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"Together We're Heavy" by Polyphonic Spree (2004)

"Together We're Heavy" by Polyphonic Spree

Artist:

Polyphonic Spree

Album:

Together We're Heavy

Released In:

2004

Reviewed By:

The Boneman

Grade:

4.5

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Polyphonic Spree in a literal sense has arisen from the ashes of Tripping Daisy, following the drug overdose of guitarist Wes Berggren, singer Tim Delaughter has assembled not so much a band as a congregation. With 23 full-time members many of which take to the stage wearing flowing white robes, DeLaughter has created a phenomenon that is somewhere between the Beatles, Flaming Lips, Yes, and the cast from Godspell.

In terms of scope, execution and ambition you have to go way back to find albums to compare this record to. It certainly has the sky's the limit approach as Sergeant Pepper, Pet Sounds, Dark Side of the Moon, The Lamb Lies Down on Broadway, (Genesis) Close to the Edge, (Yes) and more recently O.K. Computer, The Rising Tide (Sunny Day Real Estate) and both of the last Flaming Lips records. With occasional touches of the most grandiose moments of the Who (Tommy), as well as E.L.O. and Alan Parson's Project.

This is huge and intricately detailed often symphonic music, complete with orchestration that is equal parts strings, brass and woodwind. You could argue that this is done to excess, but I could argue that it perfectly complements and suits the nature of this unique musical venture. Not only does the raiment of the group resemble Godspell, but lyrically DeLaughter leans toward the spiritual and uplifting, or at least the possibility of such things and his vocals are just about a perfect cross between Wayne Coyne (Flaming Lips) and Jon Anderson (Yes).

The only knock I have and it's a trifling one is that there is a little bit too much same-ishness, from song to song, which can cause you're attention to wander, but PS is so adept at changes in dynamics that this is rarely a problem. Also I would say that a few of the songs run a bit long. Still I've got a sneaking suspicion that the Spree has given us the best album of the year. It is heavy but not heavy-handed and light in both spirit and sound. (Note this is a bit of a tease, the album won't be released in the U.S. until July 13.)

:: zBoneman.com Reader Comments ::

Father Time

Father Time

I know this is going to date me - but you don't know how much good it does me to see the bands you mentioned above as being the influences for PS, Flaming Lips and Radiohead. It's obvious to me when I listen to these bands also Sunny Day Real Estate and Pire Theft that they're heavily influenced by Yes and Genesis. The problem being that most people who were alive when Yes and Genesis were brilliant in the early to mid 70s are either dead or senile by now. Most people think of Yes as "Owner of a Lonely Heart," and Genesis as Phil Collins side project. Just wanted to give you guys the tip of the hat for knowing what you're talking about. I haven't read any other reviews for PS that mention anything about this seemingly obvious truth.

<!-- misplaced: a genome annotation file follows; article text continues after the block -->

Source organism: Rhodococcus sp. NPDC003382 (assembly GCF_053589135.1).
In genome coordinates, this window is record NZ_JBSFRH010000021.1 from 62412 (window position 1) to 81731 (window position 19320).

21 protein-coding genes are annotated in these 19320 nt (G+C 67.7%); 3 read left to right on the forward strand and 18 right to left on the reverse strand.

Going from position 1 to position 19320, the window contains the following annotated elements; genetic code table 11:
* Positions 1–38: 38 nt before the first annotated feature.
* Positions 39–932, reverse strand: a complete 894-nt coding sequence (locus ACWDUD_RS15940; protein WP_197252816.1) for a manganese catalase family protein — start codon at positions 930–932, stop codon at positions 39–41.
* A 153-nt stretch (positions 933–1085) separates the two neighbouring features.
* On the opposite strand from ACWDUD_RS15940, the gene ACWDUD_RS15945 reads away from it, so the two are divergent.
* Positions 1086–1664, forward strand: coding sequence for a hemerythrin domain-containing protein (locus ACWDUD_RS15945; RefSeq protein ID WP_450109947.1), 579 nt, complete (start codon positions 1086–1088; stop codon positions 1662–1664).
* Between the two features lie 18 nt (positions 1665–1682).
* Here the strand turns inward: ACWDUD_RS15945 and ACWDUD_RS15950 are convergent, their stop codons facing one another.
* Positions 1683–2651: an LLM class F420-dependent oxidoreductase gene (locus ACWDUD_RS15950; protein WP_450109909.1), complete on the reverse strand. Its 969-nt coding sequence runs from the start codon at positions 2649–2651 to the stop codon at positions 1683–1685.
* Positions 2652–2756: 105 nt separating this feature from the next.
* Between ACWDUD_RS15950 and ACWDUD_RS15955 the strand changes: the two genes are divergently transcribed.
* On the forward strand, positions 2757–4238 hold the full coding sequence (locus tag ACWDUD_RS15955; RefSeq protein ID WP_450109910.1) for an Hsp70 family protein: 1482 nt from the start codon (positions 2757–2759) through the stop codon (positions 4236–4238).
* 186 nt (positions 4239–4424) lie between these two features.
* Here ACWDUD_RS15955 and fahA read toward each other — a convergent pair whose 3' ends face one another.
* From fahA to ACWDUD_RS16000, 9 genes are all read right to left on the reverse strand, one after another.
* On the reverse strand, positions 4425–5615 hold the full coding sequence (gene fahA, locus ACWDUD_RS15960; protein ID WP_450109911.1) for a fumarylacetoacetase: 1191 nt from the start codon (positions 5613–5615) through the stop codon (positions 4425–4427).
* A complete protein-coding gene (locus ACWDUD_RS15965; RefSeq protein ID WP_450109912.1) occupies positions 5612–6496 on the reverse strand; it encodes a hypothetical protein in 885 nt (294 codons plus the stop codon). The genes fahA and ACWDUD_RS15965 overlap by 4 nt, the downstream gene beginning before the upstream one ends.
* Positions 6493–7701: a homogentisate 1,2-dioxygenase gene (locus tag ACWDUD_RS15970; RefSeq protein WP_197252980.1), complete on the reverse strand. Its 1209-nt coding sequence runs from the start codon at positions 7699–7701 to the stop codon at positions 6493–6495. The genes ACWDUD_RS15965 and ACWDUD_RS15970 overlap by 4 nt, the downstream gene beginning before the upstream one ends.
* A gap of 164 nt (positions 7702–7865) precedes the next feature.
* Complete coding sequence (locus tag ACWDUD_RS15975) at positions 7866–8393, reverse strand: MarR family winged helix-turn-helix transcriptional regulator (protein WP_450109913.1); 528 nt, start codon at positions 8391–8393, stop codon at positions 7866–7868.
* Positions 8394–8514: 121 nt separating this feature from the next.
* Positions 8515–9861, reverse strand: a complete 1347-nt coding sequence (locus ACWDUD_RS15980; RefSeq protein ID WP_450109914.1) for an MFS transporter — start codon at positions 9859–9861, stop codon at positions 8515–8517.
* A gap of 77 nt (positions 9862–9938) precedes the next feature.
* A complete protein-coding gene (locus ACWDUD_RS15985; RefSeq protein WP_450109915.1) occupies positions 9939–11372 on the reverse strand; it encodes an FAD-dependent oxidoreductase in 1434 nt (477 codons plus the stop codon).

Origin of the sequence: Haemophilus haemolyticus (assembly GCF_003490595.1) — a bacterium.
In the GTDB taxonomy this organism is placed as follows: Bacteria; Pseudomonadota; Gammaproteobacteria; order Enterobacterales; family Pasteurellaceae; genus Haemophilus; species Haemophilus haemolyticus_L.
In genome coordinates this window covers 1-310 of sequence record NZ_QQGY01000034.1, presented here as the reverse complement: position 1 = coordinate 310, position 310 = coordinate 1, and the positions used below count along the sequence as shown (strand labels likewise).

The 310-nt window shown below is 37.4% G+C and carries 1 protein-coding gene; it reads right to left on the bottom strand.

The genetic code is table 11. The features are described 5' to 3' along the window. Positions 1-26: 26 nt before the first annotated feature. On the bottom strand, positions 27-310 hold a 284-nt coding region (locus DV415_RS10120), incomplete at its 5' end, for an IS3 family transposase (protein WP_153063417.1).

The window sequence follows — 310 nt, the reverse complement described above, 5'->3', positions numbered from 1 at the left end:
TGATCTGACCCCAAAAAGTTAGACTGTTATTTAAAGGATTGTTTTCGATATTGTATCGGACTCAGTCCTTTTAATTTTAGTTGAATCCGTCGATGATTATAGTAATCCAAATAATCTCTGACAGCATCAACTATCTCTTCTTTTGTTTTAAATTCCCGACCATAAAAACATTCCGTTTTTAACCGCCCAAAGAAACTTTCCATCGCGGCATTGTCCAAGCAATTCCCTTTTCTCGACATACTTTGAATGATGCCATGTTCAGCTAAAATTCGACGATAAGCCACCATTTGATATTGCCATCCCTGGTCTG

Polyphonic...Please

Polyphonic...Please

Listen, I understand the greatness of the P Spree's debut, it even earned it's 4 1/2 rating, but come on....this is redundancy at its finest. The song titles are even a continuation of the last album. You even said it yourself. Just because they became critics darlings the first time around, doesn't mean they deserve a wink and a nod again. It remains a 3 1/2 rating at best.

KJ

KJ

Them's fightin' words, boy! And don't think I don't know who you are?

Spreeeee

Spreeeee

The strange thing about Together We're Heavy is that when I first bought it I went straight home and put on the headphones and was absolutely knocked out by it, if you really pay close attention there is a world of layers and details and I just thought it was sheer brilliance. On the other hand I find that I've tired of it a lot faster than I woud have imagined. So I can understand the wide range of critical disagreement on this album.

Nathan Myers

Nathan Myers

The reviewer for either pitchfork or popmatters acused DeLaughter of being nothing but a Wayne Coyne copycat and to some extent there's some validity to this. At the same time if you're going to copy someone that's not a bad one to emulate, besides what The Spree is all about is something altogether different maybe not in sound but in spirit than what the Flaming Lips do. It will be fascinating to see what Coyne does next as well as Beck and Radiohead - there's absolutely no predicting these three.

Flamer

Flamer

If Wayne Coyne joined the Mormon Tabernacle Choir so would Tim DeLaughter.

runt-tail

runt-tail

Interesting that you compared them to Jeff Lynne and his band electric light orchestra. In what ways are they similar, in singing or musically.

Bone

Bone

Mr. Tail - very impressed with your knowledge of music history as well as the spelling . . . In answer to your question let me break it down logically. Since Polyphonic Spree is a band comprised of a sizable orchestra and the name of the Electric Light Orchestra also contains the concept of Orchestra, I would have to deduce that the resemblace is more musical than vocal. Now get back to work.

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